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Day 4 is coming to a close and we are now at the MPP Compound in Papay, the entire place runs on a generator, so while there is internet, I am at the mercy of curfew.

I'll start with yesterday and our time with the Carlins and Ms. Shannon at the COmprehensive DEvelopment Project (CODEP) in Leogane.  Nichol and Mike Carlin are from Pittsburg and, while not officially related to the Presbyterian Church (USA) they were part of the PC(USA) mission personnel orientation and the PC(USA) has had connections to CODEP and the Haiti Fund in the past. Through reforestation projects, agribusiness, fish ponds, etc. they hope to partner with local folks to cooperate with and assist the people of rural Haiti by initiating, funding, administering, and sustaining development programs aimed at increasing self-sufficiency.  

The amazing ministry aside, what I as really moved by were Mike and Nichol's willingness to take on this challenge that God was calling them to in Haiti.  With campus ministry roots, four kids and English as their main lingo, they up and moved to Haiti to help lead this project. As we sat and talked, it is clear that God is calling them to this place at this time.  Their willingness to reflect upon, but not dwell upon the past in order to best discern what God has in store for the future was remarkable. They do this both as folks called into a particular role in the organization as well as for the project itself.   I was so very blessed by my time with them, I can't wait to see what will happen as they move forward.  

And then today was a day spent with Presbyterian Mission Co-Worker, Mark Hare [BLOG] and the project that he works with Papay Peasant Movement (MPP).  I have heard of Mark from friends and read his blog about Haiti and agriculture.  After just a few days with him, it is clear that this dude is the real deal.  After spending time previously in Haiti and then in Nicaragua before returning to Haiti, Mark and his wife, Jenny are what I would think would be the epitome of Mission Co-workers.  It is obvious that Mark has gained a great level of trust with the community, he uses his gifts and skills well, and most importantly he is doggedly committed to being present in a way that lifts up those among whom he has been called to serve.  With a quick wit in many languages and serious agricultural skills, anyone spending time with this project and Mark would see call in action. And FWIW, I did a little "work" with Mark's Road to Life Yard Crew so take it from me, if you want to get schooled on issues of sustainable agricultural practices, be sure to follow his blog.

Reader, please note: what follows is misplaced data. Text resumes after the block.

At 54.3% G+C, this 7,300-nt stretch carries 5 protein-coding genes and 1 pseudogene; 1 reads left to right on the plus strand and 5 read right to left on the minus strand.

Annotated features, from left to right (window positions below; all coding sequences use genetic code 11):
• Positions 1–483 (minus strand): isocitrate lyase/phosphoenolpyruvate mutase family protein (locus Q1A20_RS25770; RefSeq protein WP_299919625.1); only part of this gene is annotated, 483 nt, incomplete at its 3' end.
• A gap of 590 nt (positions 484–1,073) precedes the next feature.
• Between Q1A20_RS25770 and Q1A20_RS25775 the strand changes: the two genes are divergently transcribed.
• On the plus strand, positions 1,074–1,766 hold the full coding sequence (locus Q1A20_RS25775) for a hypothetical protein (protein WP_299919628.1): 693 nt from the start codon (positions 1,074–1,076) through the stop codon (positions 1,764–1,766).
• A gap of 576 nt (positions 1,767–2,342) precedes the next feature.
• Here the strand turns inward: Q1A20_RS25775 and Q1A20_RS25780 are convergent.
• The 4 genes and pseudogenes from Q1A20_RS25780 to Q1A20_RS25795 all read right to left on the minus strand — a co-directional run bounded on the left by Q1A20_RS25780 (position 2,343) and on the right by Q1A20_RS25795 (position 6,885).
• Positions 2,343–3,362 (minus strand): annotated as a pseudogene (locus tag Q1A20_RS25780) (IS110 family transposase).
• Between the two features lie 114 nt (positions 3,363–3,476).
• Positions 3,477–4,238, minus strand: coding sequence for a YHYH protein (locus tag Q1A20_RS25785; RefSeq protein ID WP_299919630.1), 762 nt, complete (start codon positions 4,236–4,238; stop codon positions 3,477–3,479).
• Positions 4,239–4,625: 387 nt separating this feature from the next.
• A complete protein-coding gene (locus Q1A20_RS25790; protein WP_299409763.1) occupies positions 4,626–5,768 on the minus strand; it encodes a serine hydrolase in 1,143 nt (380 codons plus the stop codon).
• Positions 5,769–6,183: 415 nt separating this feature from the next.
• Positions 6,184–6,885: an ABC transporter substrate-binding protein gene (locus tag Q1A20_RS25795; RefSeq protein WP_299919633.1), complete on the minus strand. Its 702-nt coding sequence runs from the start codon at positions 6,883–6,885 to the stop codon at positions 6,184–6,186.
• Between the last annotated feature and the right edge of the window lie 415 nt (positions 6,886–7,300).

So it is with the Carlin's and Mark in mind that I have been reflecting greatly upon the ministry of global mission.  Yes, there is always mission to be done in our very communities, but just as there is a particular calling to other unique ministry contexts, I am getting a quick glimpse into the lives of Mission Co-workers.  You see, out of all seven of the delegation, I am the only one without significant mission service within a context outside of the United States.  I am also the only one that does not speak at least three languages. *sigh*  I am just going to take it as a compliment that they have been able to be so free to talk and interact with eachother without worrying about keeping me included, so I feel like I have been privy to some profound and deeply rooted conversations on mission service.  I have been able to get a peak into some wonderful history, some current joys/struggles and some musings on what might be . . . what a privilege.

Now I did tease folks that I was going to blog about the what I am picking up to be a quirkiness about those that answer a call to mission service, but for now, I'll just focus on my reflections. After all, i still have a few days with these folks and who knows what else I will learn 😉

While I have a deep desire to engage in mission works someday, it would be far to easy to romanticize the experience.  Just as with any call to ministry: new church development, chaplaincy, campus minister, head-of-staff, etc. there is now ranking of what is better.  In the eyes of God, a call is a call is a call. HUMANS may unintentionally may have built up prioritization "sexy" callings, but God certainly has not such list.

I remember when people have said to me what a great job planting a church must be: how freeing, how exciting, how fun, etc.  It would almost always be said as if I chose something easy and wasn't willing to "suffer" like them.  Good grief, it only feels that way because I was CALLED to it and all the crap that we all deal with in ministry has been part of the joy-filled experience of church planting.  Yes it was hard, frustrating and overwhelming, but in the end it was what God wanted me to do and my heart and soul have been filled with joy.

As I have spent time with these past and current mission workers, it is clear that the experience brings them joy.  There may be a ton of struggle, but in the end it seems as if they know that God is meeting them in this particular place for a particular reason.  When that happens, that is call.  And in the context of Haiti now, finding joy in the midst of call, that is truly of God.

So for all mission workers in the Presbyterian Church (USA) and elsewhere who have answered the call, thank you.

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